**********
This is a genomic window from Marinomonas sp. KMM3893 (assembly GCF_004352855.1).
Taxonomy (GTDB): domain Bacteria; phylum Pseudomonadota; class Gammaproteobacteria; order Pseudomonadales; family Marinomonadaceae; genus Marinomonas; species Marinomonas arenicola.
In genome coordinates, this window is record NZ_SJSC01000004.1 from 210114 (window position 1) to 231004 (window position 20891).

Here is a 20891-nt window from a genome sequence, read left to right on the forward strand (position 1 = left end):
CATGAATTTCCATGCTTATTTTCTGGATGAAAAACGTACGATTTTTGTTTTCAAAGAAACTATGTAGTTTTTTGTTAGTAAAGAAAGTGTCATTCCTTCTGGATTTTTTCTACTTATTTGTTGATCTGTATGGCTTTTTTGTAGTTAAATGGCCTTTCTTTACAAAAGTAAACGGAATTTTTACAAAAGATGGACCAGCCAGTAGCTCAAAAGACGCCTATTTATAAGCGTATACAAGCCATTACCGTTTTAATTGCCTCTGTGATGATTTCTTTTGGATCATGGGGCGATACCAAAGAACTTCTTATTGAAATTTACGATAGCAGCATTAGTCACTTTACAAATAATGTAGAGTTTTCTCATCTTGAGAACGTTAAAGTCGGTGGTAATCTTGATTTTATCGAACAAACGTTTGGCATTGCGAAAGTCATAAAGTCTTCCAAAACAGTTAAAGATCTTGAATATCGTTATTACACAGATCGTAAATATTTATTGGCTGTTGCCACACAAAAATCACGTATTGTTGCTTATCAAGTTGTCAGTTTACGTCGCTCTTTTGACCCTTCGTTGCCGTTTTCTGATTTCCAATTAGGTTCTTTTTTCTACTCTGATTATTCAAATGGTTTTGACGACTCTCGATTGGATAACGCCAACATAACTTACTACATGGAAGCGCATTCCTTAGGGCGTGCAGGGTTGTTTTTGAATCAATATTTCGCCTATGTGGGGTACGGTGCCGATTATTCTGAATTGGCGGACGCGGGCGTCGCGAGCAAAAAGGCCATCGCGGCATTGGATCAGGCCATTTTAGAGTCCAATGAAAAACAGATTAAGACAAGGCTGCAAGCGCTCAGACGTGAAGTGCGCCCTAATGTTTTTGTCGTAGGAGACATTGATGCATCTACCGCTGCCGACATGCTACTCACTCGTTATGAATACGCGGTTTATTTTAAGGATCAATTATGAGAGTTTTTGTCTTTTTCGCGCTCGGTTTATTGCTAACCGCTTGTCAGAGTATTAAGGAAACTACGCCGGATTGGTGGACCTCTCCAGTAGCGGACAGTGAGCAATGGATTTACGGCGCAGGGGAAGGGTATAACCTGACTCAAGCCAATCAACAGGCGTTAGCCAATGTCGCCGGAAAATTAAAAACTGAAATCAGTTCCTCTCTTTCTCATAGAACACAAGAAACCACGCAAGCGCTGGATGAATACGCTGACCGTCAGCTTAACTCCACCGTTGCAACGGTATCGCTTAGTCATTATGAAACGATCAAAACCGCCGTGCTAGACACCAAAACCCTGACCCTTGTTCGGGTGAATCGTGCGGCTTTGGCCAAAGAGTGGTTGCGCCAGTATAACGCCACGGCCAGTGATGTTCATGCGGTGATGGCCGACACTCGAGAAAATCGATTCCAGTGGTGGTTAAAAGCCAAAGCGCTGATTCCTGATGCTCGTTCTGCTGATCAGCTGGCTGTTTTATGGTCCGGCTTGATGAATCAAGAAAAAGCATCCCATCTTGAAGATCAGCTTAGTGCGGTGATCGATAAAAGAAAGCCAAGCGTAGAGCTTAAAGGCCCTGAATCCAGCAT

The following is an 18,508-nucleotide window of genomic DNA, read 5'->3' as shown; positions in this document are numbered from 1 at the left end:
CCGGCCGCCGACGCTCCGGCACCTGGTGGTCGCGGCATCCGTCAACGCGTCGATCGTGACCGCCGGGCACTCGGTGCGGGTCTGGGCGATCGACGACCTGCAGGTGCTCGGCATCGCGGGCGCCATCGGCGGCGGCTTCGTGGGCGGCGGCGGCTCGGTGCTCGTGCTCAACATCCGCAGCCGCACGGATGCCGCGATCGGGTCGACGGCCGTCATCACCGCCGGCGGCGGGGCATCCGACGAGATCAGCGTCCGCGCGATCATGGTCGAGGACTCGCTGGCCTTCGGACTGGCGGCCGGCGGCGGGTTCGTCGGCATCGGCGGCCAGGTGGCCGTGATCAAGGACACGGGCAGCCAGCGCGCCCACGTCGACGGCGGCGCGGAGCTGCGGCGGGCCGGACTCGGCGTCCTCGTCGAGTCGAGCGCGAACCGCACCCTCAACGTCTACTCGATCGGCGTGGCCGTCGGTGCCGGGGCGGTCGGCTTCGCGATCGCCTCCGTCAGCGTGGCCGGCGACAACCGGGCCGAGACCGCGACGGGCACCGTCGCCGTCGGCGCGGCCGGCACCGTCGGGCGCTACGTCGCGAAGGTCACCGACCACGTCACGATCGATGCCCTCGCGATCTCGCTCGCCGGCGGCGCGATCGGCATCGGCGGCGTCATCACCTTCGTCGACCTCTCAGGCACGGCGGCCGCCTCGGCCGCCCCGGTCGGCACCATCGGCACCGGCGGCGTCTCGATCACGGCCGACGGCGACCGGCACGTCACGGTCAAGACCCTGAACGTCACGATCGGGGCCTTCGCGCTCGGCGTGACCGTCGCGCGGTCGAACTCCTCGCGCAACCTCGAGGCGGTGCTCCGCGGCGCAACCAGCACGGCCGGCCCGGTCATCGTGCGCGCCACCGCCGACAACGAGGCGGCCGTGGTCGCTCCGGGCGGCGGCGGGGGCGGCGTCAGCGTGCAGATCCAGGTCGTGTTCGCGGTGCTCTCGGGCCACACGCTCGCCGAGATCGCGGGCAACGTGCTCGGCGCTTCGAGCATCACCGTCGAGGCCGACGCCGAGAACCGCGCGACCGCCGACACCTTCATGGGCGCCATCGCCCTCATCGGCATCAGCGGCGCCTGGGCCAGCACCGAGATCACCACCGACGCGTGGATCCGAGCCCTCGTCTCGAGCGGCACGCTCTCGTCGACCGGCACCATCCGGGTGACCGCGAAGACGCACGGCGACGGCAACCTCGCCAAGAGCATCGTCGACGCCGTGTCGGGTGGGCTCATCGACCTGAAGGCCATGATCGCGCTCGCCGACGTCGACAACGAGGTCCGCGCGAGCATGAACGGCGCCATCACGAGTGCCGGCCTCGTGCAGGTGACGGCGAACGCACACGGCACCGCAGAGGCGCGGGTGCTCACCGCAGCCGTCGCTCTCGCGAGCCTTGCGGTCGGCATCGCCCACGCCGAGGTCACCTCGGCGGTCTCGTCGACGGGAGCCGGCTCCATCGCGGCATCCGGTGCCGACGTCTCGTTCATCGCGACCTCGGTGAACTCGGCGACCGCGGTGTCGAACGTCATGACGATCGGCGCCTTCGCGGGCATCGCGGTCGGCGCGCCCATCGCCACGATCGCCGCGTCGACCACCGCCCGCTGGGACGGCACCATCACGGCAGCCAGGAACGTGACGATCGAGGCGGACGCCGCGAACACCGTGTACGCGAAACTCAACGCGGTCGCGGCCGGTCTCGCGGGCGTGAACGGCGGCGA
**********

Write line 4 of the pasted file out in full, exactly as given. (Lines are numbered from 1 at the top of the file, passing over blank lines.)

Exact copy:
Here is a 20891-nt window from a genome sequence, read left to right on the forward strand (position 1 = left end):